Celebrities are rich and popular — and they are the perfect allies to have on-board when fighting a pandemic. Over the past few weeks the threat posed by COVID-19 has been on everyone’s mind, and stars are no exception. Many of them donated generously to help during the pandemic, including Angelina Jolie, George and Amal Clooney, and James McAvoy. Together, they have given much needed millions to food banks, charities, and the NHS. However, their true role lies beyond giving financial support. Their most important task is doing what they are great at: use their social media outreach and role model status to influence societal norms, especially among young people. This time, we need celebrities to side with governments and encourage everyone to follow lockdown rules, not to forget hand washing!
In order to understand how celebrities can best contribute to the efforts to contain the spread of COVID-19, it might be useful to think back to the initial stages of another pandemic
In order to understand how celebrities can best contribute to the efforts to contain the spread of COVID-19, it might be useful to think back to the initial stages of another pandemic: the still-ongoing HIV/AIDS crisis, which started in the early 1980s. One of the most significant stories is that of Rock Hudson, one of the most popular actors of his time and the embodiment of the American heartthrob image. Hudson shocked the world when it was reported in 1985 that he was suffering from AIDS, and soon became first major celebrity to die from an AIDS-related illness. This revelation immediately provoked widespread discussion on HIV, which long remained a completely taboo topic, and boosted funding on medical research. It brought the disease to public attention — and a crucial step to containing a pandemic is getting people to take it seriously.
Nowadays, celebrities are right in announcing that they contracted the COVID-19 virus and were self-isolating. When the media reports that celebrities such as Tom Hanks and his wife tested positive for the coronavirus, we can see that even celebrities are neither immune nor invincible. Even our most loved film stars can begin feeling sick and suffer because of it. Some people resent the publicity that affected celebrities get, noting that the rich have an unfair access to testing and better healthcare. It is undeniably true that the treatment they receive and their quarantine conditions are privileged, yet that does not mean that they should not share it online. After all, a key difference that it makes is raising extra awareness, which is of great value. By announcing that they got coronavirus instead of keeping it hidden, celebrities can successfully warn us to pay attention.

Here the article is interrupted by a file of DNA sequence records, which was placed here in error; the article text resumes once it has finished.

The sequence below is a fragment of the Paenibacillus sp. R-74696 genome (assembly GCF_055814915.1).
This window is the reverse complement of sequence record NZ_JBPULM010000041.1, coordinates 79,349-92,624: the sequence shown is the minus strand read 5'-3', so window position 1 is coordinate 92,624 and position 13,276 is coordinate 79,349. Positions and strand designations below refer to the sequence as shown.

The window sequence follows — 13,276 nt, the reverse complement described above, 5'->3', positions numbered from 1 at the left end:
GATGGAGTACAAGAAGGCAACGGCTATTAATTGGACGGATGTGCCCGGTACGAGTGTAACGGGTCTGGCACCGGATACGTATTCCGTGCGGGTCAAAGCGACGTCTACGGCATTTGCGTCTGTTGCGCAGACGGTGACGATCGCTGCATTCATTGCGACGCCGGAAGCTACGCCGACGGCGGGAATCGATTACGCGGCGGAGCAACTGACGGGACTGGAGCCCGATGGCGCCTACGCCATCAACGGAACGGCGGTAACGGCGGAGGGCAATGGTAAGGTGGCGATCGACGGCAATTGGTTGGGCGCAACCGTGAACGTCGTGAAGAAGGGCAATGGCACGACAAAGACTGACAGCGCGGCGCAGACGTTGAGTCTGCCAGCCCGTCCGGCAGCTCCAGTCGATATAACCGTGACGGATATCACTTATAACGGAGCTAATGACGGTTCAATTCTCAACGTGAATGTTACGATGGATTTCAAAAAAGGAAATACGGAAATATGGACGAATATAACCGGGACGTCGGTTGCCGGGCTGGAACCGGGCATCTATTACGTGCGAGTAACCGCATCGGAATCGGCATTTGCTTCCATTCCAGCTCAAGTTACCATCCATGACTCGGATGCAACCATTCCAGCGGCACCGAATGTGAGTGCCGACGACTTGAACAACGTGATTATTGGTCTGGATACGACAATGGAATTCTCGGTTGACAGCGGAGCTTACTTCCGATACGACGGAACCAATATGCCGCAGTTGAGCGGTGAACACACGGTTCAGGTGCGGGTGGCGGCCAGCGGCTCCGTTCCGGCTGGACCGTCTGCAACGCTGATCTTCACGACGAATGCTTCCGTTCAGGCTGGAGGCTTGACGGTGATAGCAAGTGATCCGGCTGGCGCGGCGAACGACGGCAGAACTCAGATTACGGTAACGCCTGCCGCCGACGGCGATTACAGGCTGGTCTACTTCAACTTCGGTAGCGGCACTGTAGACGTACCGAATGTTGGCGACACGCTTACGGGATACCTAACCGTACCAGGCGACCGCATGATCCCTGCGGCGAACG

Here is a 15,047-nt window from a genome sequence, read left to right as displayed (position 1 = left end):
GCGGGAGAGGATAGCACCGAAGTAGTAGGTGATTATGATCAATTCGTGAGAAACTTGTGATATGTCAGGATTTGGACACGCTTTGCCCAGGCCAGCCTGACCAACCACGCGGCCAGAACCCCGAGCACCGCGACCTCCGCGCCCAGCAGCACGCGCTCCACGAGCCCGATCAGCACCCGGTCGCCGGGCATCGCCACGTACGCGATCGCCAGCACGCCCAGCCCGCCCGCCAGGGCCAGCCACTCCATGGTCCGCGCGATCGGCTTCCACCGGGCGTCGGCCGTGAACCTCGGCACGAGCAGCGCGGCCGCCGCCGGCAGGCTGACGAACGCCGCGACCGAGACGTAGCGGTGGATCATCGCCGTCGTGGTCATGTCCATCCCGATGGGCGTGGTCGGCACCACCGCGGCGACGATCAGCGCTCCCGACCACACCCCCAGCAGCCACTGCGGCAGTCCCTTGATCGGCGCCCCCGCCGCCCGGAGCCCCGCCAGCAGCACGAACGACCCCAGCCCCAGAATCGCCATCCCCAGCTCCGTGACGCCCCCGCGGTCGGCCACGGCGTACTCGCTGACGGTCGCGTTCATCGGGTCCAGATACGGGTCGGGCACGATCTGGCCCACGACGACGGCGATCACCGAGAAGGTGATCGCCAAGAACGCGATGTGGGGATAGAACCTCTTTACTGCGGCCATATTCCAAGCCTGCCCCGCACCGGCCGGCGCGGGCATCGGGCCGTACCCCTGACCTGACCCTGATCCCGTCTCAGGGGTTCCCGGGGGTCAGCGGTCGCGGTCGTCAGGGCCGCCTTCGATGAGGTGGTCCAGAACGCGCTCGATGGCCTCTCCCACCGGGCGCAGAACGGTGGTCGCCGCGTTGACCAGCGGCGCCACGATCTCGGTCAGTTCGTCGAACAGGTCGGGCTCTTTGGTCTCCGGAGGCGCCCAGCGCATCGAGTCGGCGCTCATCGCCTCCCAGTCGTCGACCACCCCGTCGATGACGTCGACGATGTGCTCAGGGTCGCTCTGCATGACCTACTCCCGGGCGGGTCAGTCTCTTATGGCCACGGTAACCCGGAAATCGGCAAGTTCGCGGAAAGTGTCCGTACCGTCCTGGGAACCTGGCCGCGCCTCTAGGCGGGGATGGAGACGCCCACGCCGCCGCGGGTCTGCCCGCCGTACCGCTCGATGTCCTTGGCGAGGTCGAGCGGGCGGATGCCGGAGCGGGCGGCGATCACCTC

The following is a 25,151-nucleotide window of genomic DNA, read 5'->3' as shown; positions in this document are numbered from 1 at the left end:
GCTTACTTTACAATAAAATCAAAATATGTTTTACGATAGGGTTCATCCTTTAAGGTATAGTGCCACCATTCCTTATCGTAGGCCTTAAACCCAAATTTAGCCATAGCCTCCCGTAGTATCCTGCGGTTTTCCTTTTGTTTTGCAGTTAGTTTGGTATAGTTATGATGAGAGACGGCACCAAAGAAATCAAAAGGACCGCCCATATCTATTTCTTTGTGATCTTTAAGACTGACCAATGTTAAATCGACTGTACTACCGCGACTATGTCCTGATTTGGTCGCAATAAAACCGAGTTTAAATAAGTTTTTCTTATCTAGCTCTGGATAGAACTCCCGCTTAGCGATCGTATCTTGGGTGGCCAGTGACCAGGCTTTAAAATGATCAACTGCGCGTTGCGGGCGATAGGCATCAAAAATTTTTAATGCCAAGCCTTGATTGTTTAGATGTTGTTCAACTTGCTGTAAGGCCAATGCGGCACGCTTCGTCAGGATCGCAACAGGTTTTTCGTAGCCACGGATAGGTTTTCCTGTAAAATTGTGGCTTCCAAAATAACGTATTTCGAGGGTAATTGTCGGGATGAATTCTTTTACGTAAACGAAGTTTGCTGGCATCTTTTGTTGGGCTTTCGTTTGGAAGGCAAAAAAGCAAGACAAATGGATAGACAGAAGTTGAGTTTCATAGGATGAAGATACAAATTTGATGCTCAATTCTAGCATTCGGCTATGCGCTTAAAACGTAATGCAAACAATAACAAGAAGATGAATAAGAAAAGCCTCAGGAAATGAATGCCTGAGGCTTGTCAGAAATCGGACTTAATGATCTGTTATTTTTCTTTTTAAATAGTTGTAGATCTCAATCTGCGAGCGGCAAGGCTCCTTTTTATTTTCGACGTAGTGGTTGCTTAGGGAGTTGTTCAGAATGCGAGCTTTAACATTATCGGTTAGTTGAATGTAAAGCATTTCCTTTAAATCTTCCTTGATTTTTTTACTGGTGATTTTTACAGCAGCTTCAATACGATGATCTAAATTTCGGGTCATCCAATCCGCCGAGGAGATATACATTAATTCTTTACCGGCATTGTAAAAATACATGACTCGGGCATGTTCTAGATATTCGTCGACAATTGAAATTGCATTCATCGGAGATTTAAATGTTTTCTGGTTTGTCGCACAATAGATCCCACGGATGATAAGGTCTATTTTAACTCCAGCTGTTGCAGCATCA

When the media reports that celebrities such as Tom Hanks and his wife tested positive for the coronavirus, we can see that even celebrities are neither immune nor invincible
Another key way in which celebrities can help is by telling people to follow lockdown rules, and sharing Word Health Organisation (WHO) instructions on how to prevent the spread of COVID-19. Recently, Selena Gomez took part in the WHO’s #safehands challenge, where she made a video of herself demonstrating “effective hand hygiene” go viral. Celebrities can also make their messages personal and hence unique: Vampire Diaries actress Nina Dobrev streamed a video of herself interviewing a friend who was self-isolating due to coronavirus. Naturally, stars should remain extremely careful when sharing health advice, since we must avoid spreading misinformation at all cost. Yet, if done properly, they have the power to change the perception of their followers. This is especially important since too many teens have been defying official advice and bans to carry on socialising (if that was you, time to stop!).
In a strange but weirdly understandable way, many of us are more easily reached through celebrity Instagram stories than official government reports. Stars should recognise the value of their outreach and embrace the responsibility that comes with informing the public on matters that can save lives. Now, their social media posts might be worth more than any donated money.